Kevin: Exactly, right? This is the thing. Etcd is good, simple software. But it’s good, simple software when you’re a cloud native company and you block out a period of time to do your etcd upgrades and nothing else. You have your maintenance window, you upgrade etcd, everything looks fine, you’re good. If something goes wrong with just that tiny piece, you follow the roll back procedure, and everything is happy. But, with bootkube, with kops, and even with Gravity, you now have etcd as this magical, background component that something external is now upgrading and managing—hiding those things that a human operator would’ve traditionally done.
Using Full Backups and Restores Beneath Kubernetes
Abe: Once in a blue moon, you hear of a news story around Halloween where the masked chainsaw-wielding actor accidentally slices open a flailing limb in one of these horror houses. Because I’m talking to you, I’ll presume you made it out of the other side unscathed. What were the things that jumped out at you? What scared you the most? Did you just run through the dark holding your hands out in front of you? This notion is making me extremely nervous.
Kevin: Hah. We just spent a bunch of time breaking it down, trying to look at what other people are doing. The first solution we considered was actually a full Kubernetes backup and restore, at solutions like Ark. It uses the Kubernetes API to just download a copy of all your objects. If you go with a Kubernetes backup and restore model, you can actually just destroy your entire etcd cluster, start up a new one, and restore to it within the new version. If you want to roll back, it’s actually the same process. You just destroy your newly updated cluster, start up a cluster on the old version, and restore to it. When your upgrade and rollbacks look like the same process, it tends to make them work a little bit more reliably.
Kevin: The reason we didn’t end up on that model, or specifically Ark, was, within the Kubernetes API, there are some fields that you can’t really set. So, there’s some risk that you’ll lose things, like your Amazon integration ELBs, which might need to be destroyed and recreated. And, we don’t want any unintended side effects from upstream Kubernetes implementation or from bugs.
Kevin: So, we ended up using the same model, but stepped down a layer. We wrote a client that goes into etcd, copies everything in the etcd data store out to a format on disk, and then we don’t destroy the old cluster. When we start up the new etcd version, we redirect all of its data directories to some new location on disk, start it up blank (as if nothing in the world exists), then write all of the keys and values back in. We’re up and running. This isn’t a perfect, highly available process because we do have to take etcd down for 30 seconds or a minute, but Kubernetes kubelets and clients will just see this as, “Hey, the apiserver’s down for a minute. I’ll just keep doing what I’m doing until it comes back.”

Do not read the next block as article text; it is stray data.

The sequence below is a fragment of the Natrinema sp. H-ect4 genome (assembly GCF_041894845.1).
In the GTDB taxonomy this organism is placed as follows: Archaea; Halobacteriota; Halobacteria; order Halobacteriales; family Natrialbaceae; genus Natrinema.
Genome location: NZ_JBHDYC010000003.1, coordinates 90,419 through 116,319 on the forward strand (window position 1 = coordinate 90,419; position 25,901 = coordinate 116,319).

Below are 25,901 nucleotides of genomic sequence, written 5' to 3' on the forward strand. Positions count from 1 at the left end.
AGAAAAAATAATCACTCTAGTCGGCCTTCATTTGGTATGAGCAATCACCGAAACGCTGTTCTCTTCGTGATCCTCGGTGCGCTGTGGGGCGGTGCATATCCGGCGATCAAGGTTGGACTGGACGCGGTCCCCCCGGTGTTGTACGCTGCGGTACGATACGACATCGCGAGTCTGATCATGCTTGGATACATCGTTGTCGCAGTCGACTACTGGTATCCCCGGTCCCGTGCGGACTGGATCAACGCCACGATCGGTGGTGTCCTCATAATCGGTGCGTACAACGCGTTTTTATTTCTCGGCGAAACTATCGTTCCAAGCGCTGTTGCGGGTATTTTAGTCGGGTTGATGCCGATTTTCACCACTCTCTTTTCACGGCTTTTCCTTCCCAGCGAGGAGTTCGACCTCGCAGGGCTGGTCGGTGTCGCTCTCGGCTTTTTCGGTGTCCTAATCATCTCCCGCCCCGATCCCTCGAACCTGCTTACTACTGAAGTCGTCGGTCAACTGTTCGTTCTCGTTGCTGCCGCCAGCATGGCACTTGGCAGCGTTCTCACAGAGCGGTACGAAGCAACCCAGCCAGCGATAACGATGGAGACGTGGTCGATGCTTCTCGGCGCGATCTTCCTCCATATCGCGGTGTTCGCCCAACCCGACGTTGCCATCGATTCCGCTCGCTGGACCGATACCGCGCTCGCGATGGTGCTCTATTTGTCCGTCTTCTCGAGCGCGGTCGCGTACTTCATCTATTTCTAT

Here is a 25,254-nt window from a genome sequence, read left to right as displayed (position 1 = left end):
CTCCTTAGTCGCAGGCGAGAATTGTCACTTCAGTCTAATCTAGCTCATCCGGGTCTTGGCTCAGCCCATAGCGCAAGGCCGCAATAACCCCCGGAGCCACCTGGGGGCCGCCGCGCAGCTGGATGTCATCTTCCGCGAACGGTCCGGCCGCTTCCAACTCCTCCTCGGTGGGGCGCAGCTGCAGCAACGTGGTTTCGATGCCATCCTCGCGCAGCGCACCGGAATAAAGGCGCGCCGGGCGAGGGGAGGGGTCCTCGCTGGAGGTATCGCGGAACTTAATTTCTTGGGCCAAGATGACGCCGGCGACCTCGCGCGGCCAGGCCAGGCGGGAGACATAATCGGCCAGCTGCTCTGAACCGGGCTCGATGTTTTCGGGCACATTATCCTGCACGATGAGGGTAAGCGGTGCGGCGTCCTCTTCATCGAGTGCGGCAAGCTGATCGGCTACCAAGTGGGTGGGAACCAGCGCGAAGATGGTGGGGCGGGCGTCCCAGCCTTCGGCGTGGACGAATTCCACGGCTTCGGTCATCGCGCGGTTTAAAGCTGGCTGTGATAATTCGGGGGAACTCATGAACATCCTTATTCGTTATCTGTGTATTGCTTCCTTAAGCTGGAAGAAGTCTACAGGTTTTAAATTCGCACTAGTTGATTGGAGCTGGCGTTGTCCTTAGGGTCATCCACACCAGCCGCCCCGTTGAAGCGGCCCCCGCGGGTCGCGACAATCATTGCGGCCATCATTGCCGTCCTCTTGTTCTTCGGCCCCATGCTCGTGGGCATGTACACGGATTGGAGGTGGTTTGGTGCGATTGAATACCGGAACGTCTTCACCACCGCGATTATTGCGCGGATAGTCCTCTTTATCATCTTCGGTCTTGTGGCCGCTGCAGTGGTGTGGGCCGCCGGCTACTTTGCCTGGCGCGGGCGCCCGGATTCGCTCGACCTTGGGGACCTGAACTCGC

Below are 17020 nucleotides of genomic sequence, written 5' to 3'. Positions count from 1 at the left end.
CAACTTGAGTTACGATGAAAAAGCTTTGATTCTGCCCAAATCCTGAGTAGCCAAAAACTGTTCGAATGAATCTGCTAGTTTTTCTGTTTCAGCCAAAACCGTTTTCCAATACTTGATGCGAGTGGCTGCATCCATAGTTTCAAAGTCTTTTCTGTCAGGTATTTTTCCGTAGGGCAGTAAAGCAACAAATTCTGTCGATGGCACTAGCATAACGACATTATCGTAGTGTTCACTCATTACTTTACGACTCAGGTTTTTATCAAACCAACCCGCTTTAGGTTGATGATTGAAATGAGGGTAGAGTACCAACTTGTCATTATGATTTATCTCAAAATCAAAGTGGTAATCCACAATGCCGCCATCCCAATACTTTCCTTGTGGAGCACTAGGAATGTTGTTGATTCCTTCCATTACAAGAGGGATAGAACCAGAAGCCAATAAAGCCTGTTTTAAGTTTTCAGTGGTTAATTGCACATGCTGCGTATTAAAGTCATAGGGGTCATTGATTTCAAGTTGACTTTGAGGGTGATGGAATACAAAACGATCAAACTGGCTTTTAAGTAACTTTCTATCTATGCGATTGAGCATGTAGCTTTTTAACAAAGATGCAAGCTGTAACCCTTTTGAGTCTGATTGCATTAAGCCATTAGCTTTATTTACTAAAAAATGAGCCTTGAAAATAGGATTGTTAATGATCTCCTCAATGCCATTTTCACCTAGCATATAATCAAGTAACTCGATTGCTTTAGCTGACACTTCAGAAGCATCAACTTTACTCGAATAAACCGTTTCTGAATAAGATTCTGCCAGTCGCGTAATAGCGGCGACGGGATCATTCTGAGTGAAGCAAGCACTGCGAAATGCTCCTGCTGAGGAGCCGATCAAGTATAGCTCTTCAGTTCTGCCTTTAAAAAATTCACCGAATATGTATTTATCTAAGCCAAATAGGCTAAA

Abe: Fascinating. It’s not a perfectly online upgrade; but, because you step down, you have the ability to rollback and the outage of the underlying data store should be quick enough that most applications wouldn’t notice?
Kevin: Exactly. Most applications themselves don’t directly use etcd. What you lose is: anything that’s trying to write to, or make changes to, the Kubernetes cluster, won’t be able to. But, for most of our deployments, we don’t have kind of continuous writes or dynamic changes to Kubernetes objects.
Abe: I wonder about custom resource definitions, Kubernetes network security add-ons like Cilium or Calico that could have a high rate of change. What edge cases, where this approach wouldn’t work, come to mind?
Kevin: I think you hit it. If, for whatever reason, the software can’t tolerate a short outage to the Kubernetes API, or underlying software that does talk directly to etcd can’t tolerate an outage, this will be tricky. However, realistically, you should be able to tolerate short outages on these systems anyways. Because, with etcd, if you’re running a decently sized database and the leader has problems such as drive failures that takes it offline, it’s going to take some amount of time to re-elect. The re-election won’t be as long as an upgrade, of course, but a glitch will occur.
Kevin: We’ve found that some of our big customers scale down their software while the platform is being upgraded. If you’re using a scaled-down model, you’re reducing your control plane workload, you have spare resources to ease platform changes and should be less affected.
Abe: So, new cluster operators, or teams who have paranoid Prometheus alertmanager rules that pop off on ephemeral, non-critical, issues, they will notice minor blips caused by this kind of stepped upgrade procedure. Your typical cloud native application or stateful workload on top of Kubernetes shouldn’t notice?